OTTAWA— Joanna Kyriazis, senior policy advisor at Clean Energy Canada, made the following statement in response to the new proposed U.S. tailpipe standards:
“The Biden administration’s announcement that it will strengthen its vehicle tailpipe emission standards—which are automatically applied in Canada—and aspire to 40% to 50% electric vehicle sales by 2030 is welcome news. Not only for our climate efforts, but also for improving the air we breathe and the long-term costs of car ownership.
“Transportation is one of the biggest and fastest-growing sources of pollution in Canada, nearly tied with the oil and gas industry. Accordingly, Canada recently committed to ensuring that 100% of new cars sold in 2035 are zero-emission.
“However, the newly proposed rule, which requires passenger vehicles sold in the U.S. and Canada to meet more stringent vehicle emission standards from 2023 to 2026, won’t get us to the finish line, even if it does move our two nations forward. Additional policies are needed to get more Canadians out of gas cars and into electric vehicles.
“Thankfully, a proven policy solution already exists. We need only look to B.C., Quebec and California, the places with the highest EV uptake in North America. All have policies that require automakers to sell increasing proportions of EVs in their respective jurisdictions, also called zero-emission vehicle standards.
“Canada cannot wait on Washington to realize its EV future. We’ll need to take that wheel ourselves.”
- Canada has linked its passenger vehicle emission standards with the U.S. since 2012.
- In June, the Canadian federal government set a mandatory target for 100% of all new light-duty cars and passenger trucks sales to be zero-emissions by 2035.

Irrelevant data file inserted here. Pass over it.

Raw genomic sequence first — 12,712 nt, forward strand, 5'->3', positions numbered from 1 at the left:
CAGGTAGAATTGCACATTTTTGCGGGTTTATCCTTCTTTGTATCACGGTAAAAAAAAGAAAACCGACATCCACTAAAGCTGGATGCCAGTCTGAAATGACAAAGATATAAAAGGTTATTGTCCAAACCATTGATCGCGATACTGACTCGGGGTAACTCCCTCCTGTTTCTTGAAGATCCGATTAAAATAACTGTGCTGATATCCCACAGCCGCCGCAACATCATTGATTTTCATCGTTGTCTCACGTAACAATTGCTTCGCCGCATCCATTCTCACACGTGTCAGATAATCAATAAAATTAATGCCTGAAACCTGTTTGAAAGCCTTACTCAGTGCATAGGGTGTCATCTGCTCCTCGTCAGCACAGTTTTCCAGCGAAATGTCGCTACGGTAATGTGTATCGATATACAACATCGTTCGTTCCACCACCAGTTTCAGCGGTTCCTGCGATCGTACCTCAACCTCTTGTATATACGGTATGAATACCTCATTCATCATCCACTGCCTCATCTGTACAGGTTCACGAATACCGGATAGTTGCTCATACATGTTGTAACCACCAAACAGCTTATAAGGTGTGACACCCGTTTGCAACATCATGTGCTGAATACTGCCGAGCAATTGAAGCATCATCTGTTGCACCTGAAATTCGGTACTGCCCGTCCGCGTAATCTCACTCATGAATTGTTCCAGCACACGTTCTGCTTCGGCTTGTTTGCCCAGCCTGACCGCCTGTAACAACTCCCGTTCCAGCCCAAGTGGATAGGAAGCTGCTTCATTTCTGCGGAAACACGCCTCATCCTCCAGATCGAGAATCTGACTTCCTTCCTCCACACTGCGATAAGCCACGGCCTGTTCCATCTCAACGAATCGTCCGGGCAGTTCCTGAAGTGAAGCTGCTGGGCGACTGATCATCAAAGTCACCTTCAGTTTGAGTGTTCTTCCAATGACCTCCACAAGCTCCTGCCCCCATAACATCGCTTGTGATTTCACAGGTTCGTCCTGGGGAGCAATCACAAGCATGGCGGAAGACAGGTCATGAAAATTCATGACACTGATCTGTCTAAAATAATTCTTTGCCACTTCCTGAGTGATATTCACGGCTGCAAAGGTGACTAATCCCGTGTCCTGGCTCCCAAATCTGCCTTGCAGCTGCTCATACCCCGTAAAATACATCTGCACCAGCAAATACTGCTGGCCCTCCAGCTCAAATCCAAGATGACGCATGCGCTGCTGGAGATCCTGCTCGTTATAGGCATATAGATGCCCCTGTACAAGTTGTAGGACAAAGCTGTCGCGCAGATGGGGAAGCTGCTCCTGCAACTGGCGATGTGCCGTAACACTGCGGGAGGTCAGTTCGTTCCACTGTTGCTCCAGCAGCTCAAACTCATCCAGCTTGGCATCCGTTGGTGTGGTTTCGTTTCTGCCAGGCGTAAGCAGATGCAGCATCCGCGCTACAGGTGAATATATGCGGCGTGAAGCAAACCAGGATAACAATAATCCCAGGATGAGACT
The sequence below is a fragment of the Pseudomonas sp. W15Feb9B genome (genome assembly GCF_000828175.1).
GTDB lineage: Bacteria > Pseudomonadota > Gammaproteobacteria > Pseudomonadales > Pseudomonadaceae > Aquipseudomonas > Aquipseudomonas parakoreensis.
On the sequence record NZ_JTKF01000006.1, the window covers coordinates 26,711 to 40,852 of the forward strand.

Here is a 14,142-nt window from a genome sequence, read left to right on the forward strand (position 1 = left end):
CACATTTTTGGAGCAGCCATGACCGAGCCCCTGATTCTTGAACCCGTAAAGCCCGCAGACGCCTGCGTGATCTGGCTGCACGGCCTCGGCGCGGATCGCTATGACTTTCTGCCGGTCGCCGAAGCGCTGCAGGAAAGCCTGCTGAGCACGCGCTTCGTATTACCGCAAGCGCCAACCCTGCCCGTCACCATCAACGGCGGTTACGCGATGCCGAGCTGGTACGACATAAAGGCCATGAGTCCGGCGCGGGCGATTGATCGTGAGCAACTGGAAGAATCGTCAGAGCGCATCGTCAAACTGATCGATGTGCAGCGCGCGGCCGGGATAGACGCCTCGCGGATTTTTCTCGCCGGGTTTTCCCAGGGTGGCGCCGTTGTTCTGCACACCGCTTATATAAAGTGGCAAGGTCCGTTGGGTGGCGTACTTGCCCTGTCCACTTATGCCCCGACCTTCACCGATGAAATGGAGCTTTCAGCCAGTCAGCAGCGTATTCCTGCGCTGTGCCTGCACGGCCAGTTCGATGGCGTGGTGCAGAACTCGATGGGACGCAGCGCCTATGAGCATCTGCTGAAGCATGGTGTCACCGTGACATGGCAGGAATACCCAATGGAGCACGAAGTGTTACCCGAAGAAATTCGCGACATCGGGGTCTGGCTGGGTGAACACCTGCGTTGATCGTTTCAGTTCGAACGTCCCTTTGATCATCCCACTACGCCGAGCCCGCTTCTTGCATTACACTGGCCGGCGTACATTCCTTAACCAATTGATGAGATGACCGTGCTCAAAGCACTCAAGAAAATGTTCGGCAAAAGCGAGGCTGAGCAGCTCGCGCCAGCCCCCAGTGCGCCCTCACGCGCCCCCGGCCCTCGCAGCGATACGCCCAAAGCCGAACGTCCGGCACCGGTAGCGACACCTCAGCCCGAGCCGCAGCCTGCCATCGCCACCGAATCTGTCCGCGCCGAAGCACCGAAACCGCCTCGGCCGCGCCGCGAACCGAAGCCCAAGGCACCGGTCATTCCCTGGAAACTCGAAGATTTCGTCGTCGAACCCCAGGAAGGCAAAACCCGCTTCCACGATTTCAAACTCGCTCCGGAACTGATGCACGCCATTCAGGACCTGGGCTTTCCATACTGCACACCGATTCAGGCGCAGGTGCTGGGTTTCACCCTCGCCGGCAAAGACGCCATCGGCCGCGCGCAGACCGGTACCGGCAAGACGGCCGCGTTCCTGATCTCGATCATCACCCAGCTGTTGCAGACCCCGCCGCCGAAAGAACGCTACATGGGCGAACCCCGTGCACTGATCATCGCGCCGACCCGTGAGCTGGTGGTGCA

- According to the International Energy Agency’s Net Zero by 2050 report, ending the sale of new internal combustion engine cars by 2035 is a necessary step toward achieving net-zero emissions by 2050.
- More than a dozen countries around the world have announced plans to phase out the sale of new fossil-fuel-powered cars by 2050 or earlier, as have B.C.and Quebec. The U.K. has committed to ending the sale of new petrol and diesel cars and vans by 2030, 10 years earlier than originally planned.
- In addition to Quebec and B.C. and countries such as China and South Korea, 14 American states have adopted a zero-emission vehicle standard accounting for nearly 40% of new U.S. car sales: California, Connecticut, Maine, Maryland, Massachusetts, New York, New Jersey, Oregon, Rhode Island, Vermont, Colorado, Washington, Virginia, and Minnesota.
- 60% of Canadians say they are certain or inclined to buy an electric vehicle as their next car, according to a Clean Energy Canada / Abacus Data poll from December 2020.
- A typical Canadian EV driver will save $800 to $2,000 dollars a year in “fuel” costs compared to a gas car driver, and a few hundred dollars per year on maintenance, since EVs have far fewer parts and need less frequent repair.
- Driving an EV reduces your carbon footprint no matter which province you live in. Replacing gas vehicles with electric ones in B.C., Alberta, and Ontario today would reduce their emissions between 34% and 98% (factoring in both the pollution from driving a gas car and pollution from the electricity grid that charges the EV), and between 46% and 87% by 2050, according to the Sustainable Transportation Action Research Team at Simon Fraser University.
- Air pollution has been linked to over 15,000 premature deaths per year in Canada.
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